Danielle K. Citron
Danielle Citron is the Jefferson Scholars Foundation Schenck Distinguished Professor in Law and Caddell and Chapman Professor of Law at UVA, where she writes and teaches about privacy, free expression and civil rights.
In 2019, Citron was named a MacArthur Fellow based on her work on cyberstalking and intimate privacy. In 2021, she was named the inaugural director of the school’s LawTech Center, which focuses on pressing questions in law and technology.
In addition to her books, The Fight for Privacy: Protecting Dignity, Identity, and Love in the Digital Age (2022) and Hate Crimes in Cyberspace (2014), Citron has published more than 50 articles and essays, including in the Yale Law Journal, Michigan Law Review, California Law Review, Boston University Law Review, Washington University Law Review, Emory Law Journal, Southern California Law Review, Texas Law Review, and many more, which have won professional awards from the International Association of Privacy Professionals and privacy think tank Future of Privacy, and been cited by state and federal courts. She has written more than 50 opinion pieces for major media outlets, including the New York Times, the Washington Post, the Atlantic, the Guardian, Time, CNN and Slate.
For the past decade, Citron has worked with lawmakers, law enforcement and tech companies to combat online abuse and to protect intimate privacy. In June 2019, she testified before Congress about the national security and privacy risks of deepfakes. She has been involved in reform efforts around the regulation of online platforms. In October 2019, she testified before Congress about Section 230 of the Communications Decency Act. From 2014 to 2016, Citron served as an advisor to then-California Attorney General Kamala Harris and as a member of Harris’ Task Force to Combat Cyber Exploitation and Violence Against Women. In 2011, Citron testified about misogynistic cyber hate speech before the Inter-Parliamentary Committee on Anti-Semitism at the House of Commons in the United Kingdom.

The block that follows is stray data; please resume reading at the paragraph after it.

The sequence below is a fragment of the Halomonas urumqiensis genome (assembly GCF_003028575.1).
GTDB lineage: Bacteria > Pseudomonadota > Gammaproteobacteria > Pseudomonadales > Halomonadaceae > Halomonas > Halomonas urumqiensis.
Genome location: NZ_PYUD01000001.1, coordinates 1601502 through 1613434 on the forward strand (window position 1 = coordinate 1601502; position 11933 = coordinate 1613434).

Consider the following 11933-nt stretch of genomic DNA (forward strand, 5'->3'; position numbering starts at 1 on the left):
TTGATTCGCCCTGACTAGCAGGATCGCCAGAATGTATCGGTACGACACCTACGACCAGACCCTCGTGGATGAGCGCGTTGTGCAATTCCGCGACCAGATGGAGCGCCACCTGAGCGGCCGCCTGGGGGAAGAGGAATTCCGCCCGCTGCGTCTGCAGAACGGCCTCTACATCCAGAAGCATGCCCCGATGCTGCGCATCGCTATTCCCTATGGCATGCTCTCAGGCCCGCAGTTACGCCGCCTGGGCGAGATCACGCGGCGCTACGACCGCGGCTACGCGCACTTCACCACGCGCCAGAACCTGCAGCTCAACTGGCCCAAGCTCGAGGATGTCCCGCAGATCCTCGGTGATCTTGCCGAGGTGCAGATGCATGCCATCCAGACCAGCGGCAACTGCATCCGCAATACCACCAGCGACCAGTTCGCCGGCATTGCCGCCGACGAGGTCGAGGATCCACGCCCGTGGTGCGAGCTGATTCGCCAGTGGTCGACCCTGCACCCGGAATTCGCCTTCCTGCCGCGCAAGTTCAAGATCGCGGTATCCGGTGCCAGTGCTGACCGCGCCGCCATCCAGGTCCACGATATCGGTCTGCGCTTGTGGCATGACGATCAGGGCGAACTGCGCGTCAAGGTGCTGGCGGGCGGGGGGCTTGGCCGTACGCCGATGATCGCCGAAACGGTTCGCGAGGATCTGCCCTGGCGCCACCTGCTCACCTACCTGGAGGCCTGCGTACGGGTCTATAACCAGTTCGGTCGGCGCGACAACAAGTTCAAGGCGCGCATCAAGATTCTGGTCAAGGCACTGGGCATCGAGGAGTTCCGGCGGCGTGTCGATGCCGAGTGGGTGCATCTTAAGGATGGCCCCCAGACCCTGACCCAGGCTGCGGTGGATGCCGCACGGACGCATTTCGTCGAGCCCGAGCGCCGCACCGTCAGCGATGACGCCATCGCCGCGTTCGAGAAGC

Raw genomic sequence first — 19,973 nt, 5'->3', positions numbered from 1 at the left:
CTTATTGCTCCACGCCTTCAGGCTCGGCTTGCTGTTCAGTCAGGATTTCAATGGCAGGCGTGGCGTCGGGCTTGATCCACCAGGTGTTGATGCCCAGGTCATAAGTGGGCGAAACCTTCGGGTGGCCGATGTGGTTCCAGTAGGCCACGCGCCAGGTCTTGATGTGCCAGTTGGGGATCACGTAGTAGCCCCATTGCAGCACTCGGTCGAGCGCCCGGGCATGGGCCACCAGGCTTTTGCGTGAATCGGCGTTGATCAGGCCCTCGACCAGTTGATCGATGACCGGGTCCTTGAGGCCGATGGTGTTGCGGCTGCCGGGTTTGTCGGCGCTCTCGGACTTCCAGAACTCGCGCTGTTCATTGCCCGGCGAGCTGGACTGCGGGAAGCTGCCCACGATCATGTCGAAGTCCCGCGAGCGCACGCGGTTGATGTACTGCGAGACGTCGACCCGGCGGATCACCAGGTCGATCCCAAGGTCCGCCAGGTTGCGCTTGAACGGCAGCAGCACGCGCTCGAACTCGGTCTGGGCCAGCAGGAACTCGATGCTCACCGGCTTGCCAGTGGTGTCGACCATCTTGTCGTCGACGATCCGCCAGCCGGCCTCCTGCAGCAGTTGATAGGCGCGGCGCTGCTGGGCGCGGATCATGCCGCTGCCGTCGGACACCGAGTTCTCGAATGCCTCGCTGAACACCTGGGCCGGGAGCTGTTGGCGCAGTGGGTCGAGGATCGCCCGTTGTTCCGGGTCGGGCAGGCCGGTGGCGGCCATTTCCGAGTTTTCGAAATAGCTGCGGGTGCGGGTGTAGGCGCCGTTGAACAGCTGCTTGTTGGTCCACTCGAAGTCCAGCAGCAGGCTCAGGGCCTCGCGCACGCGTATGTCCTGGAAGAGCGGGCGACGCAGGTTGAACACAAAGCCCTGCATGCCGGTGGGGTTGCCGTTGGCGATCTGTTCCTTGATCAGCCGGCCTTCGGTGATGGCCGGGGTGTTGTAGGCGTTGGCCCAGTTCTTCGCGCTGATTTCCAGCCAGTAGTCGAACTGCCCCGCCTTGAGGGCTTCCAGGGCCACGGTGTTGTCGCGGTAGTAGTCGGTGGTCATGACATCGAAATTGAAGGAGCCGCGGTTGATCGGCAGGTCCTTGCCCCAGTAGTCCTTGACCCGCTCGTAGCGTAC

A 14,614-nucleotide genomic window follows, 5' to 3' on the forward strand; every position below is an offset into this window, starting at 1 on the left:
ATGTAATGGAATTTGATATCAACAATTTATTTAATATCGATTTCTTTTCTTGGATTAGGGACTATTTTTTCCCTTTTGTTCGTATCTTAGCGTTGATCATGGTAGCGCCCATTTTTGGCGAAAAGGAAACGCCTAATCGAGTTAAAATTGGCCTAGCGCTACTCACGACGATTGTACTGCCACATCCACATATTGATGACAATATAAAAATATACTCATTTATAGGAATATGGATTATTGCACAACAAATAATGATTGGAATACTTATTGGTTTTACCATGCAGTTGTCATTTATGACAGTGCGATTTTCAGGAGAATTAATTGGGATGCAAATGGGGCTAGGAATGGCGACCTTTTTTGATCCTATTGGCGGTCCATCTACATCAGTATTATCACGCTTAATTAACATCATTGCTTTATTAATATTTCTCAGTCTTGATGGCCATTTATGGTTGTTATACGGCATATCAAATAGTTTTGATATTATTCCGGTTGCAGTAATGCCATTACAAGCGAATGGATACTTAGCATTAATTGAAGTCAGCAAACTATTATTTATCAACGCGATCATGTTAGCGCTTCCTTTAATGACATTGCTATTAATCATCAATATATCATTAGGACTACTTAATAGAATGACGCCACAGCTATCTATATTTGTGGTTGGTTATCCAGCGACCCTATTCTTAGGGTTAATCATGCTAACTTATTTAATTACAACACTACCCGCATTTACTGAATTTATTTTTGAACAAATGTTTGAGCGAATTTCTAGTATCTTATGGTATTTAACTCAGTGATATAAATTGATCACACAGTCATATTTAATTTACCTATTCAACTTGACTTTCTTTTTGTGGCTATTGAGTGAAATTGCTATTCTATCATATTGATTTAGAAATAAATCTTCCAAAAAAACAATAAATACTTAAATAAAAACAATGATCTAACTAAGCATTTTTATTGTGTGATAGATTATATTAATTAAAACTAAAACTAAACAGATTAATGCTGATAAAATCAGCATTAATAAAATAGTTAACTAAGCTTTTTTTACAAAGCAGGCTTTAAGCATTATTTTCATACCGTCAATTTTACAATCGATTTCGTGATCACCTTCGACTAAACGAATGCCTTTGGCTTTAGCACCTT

Citron is the vice president of the Cyber Civil Rights Initiative, a nonprofit devoted to fighting for civil rights and liberties in the digital age founded in 2013 and named after her article “Cyber Civil Rights.” She serve on the board of directors of the Electronic Privacy Information Center and the Future of Privacy, as well as on the Advisory Board of the Anti-Defamation League’s Center on Technology and Society and the Center on Investigative Journalism.